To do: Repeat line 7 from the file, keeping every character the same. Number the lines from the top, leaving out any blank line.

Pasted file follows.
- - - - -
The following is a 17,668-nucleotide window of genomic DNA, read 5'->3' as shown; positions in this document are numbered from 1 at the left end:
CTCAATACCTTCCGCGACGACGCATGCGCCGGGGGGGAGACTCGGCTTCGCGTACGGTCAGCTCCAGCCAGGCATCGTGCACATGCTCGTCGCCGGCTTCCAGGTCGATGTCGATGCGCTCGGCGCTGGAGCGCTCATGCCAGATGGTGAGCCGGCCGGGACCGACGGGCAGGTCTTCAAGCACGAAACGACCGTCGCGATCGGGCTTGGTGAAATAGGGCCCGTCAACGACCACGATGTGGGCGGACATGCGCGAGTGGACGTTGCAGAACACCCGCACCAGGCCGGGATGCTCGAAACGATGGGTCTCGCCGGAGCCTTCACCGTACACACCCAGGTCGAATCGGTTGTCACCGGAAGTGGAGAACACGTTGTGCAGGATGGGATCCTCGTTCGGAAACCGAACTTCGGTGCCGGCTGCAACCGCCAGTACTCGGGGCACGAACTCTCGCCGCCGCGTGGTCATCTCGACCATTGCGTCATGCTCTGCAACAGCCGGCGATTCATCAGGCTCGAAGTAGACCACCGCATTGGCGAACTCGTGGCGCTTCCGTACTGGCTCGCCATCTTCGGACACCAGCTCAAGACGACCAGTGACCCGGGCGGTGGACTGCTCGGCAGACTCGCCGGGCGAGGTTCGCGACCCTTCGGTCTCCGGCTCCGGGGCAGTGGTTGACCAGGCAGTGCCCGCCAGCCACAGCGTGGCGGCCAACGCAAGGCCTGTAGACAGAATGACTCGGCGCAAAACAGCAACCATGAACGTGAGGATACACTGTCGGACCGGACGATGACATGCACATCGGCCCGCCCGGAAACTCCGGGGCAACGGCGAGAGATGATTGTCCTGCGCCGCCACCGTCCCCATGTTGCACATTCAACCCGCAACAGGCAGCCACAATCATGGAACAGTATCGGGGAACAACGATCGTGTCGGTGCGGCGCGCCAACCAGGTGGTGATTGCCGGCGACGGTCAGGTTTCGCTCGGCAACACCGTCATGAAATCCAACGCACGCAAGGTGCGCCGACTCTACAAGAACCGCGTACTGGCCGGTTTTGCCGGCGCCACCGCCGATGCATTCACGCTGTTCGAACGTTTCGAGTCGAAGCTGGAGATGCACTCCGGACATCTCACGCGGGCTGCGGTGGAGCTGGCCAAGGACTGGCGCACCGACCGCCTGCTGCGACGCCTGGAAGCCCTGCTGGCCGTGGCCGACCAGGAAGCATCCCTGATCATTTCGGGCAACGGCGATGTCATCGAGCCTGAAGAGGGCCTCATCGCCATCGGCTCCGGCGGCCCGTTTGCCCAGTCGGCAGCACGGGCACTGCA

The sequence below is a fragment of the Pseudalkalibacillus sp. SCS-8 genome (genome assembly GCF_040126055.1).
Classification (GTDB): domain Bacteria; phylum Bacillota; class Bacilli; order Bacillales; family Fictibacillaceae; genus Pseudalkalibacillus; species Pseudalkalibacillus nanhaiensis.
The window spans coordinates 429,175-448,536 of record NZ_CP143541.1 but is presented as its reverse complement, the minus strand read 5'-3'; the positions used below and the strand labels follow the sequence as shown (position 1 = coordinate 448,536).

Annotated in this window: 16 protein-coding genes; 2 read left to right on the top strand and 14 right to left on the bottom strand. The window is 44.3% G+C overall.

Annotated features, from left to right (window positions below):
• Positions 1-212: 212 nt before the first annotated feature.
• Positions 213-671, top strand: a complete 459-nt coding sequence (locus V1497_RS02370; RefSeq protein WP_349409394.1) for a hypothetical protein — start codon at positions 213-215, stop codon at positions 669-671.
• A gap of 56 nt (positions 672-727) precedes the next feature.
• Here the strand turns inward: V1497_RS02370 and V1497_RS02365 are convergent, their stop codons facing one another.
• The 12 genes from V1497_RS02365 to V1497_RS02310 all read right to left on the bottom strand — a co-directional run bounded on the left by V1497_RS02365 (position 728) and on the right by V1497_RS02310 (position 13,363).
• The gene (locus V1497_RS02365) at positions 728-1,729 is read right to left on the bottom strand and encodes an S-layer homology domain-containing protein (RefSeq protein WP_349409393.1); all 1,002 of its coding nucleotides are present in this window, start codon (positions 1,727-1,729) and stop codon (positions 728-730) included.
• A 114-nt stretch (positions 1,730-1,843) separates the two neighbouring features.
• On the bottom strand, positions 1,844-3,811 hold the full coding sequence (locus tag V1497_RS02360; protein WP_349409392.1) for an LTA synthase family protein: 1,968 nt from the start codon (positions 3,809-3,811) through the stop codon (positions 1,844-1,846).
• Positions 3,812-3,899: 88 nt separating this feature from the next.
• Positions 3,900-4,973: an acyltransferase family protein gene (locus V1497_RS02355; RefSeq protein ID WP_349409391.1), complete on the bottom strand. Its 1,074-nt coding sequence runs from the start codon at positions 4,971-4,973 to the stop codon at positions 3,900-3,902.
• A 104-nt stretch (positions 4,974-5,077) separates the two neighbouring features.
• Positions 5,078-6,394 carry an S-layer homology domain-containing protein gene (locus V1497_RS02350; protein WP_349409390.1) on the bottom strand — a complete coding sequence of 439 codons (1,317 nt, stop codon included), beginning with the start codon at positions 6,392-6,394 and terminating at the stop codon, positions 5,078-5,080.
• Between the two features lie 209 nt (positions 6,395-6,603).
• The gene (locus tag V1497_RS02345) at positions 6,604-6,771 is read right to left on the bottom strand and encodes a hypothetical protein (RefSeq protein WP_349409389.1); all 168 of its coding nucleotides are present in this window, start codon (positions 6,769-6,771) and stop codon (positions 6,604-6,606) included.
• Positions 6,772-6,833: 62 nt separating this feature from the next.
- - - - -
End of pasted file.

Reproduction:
Annotated features, from left to right (window positions below):